New technologies that permitted the personal computer (PC), cheaper telecommunications and the Internet have been available for many years. However it was only in the 1990s that diffusion of the Internet and the WWW, accelerating falls in ICT prices and the emergence of user-friendly computer software, has allowed these technologies to interact on an unprecedented scale, and has allowed ordinary people and small businesses to use them productively - see Box 2.
Box 2: The evolution of information and communication technologies
From at least the onset of the 1972 to 1995 productivity slowdown in the US, economists had pondered what became known as the `Solow paradox': the impact of computers could be seen everywhere except in the productivity statistics.7
A timeline of significant commercial computer and ICT developments helps explain the technological basis to the very slow economic process of diffusion of ICT throughout the economy. The technological foundations were laid in the 1950s for commercial computing, and even for business-to-business (B2B) e-commerce (albeit through expensive, closed and inherently anti-competitive proprietary systems, rather than the cheap and open Internet). But the economic diffusion of ICTs in large, valuable networks that could link most businesses and many households, awaited the remarkably recent development of low-cost, high-powered computers, low cost telecommunications, the Internet and the WWW, and - perhaps most importantly of all - software that made it easy for ordinary people to use computers:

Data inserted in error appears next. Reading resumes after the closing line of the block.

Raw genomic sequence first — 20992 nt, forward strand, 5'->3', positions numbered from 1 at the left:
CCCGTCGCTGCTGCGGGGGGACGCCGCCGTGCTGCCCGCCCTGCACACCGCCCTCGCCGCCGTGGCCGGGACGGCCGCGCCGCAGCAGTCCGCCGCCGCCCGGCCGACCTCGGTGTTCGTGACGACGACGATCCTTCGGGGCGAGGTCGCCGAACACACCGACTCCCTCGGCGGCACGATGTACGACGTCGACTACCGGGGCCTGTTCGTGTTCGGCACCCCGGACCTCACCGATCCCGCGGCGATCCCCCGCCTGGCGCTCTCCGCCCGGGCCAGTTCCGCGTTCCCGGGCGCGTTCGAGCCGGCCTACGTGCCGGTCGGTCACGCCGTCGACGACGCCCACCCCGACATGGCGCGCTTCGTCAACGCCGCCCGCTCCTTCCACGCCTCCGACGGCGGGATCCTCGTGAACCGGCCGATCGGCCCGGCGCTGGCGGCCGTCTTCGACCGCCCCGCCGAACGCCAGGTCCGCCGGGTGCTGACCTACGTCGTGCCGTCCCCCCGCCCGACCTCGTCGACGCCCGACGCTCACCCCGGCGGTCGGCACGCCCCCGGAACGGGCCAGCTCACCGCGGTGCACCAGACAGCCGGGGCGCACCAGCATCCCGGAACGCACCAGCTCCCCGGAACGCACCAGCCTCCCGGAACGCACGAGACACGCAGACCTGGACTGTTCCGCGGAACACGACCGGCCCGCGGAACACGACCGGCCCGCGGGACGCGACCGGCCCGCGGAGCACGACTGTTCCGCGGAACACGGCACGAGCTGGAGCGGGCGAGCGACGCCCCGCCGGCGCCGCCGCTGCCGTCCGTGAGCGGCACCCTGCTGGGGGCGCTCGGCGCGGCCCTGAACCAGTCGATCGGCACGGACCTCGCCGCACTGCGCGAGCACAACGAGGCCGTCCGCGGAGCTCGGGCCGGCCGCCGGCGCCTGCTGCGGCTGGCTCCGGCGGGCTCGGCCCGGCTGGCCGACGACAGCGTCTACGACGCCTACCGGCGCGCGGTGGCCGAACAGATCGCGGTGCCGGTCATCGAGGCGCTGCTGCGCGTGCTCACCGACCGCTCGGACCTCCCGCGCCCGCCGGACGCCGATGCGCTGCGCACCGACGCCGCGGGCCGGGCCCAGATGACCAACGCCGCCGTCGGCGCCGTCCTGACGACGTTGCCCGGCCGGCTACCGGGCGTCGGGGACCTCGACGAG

1951 UNIVAC I, first commercial mainframe computer goes on sale.
1957 SABRE, first proprietary B2B (originally airline reservations within American Airlines, subsequently made available to other airlines).
1980 First spreadsheet software.
1981 First IBM personal computer.
1983 Transition to TCP/IP protocols create the current Internet.
1984 Apple Macintosh `point and click' interface.
1992 WWW software and protocols launched.
1995 Microsoft Windows 95 makes `point and click' available to PC users.
The melding of all these advances into large networks was critical to their economic value. Economists analyse e-commerce and the Internet in terms of `direct network economies'. A direct network economy arises in two-way communications networks, where each new customer increases the value of the network to all previous customers. Users of the network receive increasing returns in consumption. For example, the English language is a communications network, and every additional speaker of English increases the value of the language to all existing speakers. So are the TCP/IP protocols on which the Internet rests. So are all applications of the Internet, such as B2B exchanges.
The 2001 Annual Report of the Council of Economic Advisers (CEA)8 marshals analysis of the last few years in attributing the pick-up in productivity growth to a combination of mutually reinforcing advances in ICT, business practices and economic policies. This need for competitive pressures and good policies to create a positive investment climate has also been important in the previous diffusion of other general purpose technologies.